Yeah I think he was making an argument I think he was trying to explore the limits of the government's arguments as compared to those presented by the states.
I think that is an argument but I think in totality his comments in his body language demonstrate that fact that he sees this really is a government overreach.
And it's beyond Congress's power to tell individuals they have to buy health insurance.
There's been some speculation.
That the slimmest of margins the possibility that the Chief Justice -- persuade -- in some way on this point -- well he did have tough questions for both sides.
And do you have any doubts about where -- vote on -- Look he did ask -- tough questions for both sides there's no question about that but if you look particularly in yesterday's argument regarding the mandate.
He used the first person singular repeatedly in order to express concerns that he has.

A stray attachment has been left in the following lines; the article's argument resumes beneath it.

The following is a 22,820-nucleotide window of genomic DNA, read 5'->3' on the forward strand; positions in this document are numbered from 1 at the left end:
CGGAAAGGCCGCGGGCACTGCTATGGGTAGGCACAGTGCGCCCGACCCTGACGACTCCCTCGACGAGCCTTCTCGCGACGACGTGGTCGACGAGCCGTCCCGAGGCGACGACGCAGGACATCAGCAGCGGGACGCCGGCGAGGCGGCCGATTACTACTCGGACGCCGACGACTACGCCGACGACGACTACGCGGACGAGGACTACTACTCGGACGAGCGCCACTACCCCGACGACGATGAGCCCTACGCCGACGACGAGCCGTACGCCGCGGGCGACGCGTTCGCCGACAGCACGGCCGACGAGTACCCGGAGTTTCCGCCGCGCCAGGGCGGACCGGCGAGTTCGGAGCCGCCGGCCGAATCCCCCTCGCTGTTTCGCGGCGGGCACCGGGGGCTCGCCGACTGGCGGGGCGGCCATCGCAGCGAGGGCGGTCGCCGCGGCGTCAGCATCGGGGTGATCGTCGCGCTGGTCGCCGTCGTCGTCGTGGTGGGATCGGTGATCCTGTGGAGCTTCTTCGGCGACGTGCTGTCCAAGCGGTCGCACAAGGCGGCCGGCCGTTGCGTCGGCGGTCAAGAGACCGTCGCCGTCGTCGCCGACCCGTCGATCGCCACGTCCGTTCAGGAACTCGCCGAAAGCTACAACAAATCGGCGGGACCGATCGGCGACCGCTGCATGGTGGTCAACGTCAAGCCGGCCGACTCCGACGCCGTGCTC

About the mandate and he -- by contrast when he was explaining the opposite point of view -- his question and he would refer to the government's position.
He'd say the government's position is the -- and such and so that there's a big difference in how he presented those questions.
There is a relatively little doubt in my mind -- far as of my ability to predict what the Supreme Court might do.
If I had to predict which way the Chief Justice is going I would say the Chief Justice is likely to conclude the individual mandates -- constitutional and he would be right.
Okay well today to ask the question is set her ability to get rid of the mandate if -- did it at 5463 whatever the decision is knocking it down.
Where do you go from there does the rest of the -- surviving a number of the justices seemed concerned about.
Overreaching into your branch talking about the coequal branch that congress made decisions about what they put in this law.
Do we then re write the entire law the justices asked or do we send us back to congress as a shell what do we do -- it.
Justice Scalia and several of the other conservative justices strongly suggested that there would be an issue -- problem associated with trying to do.
Surgery on the legislation in the event that the individual mandates found unconstitutional.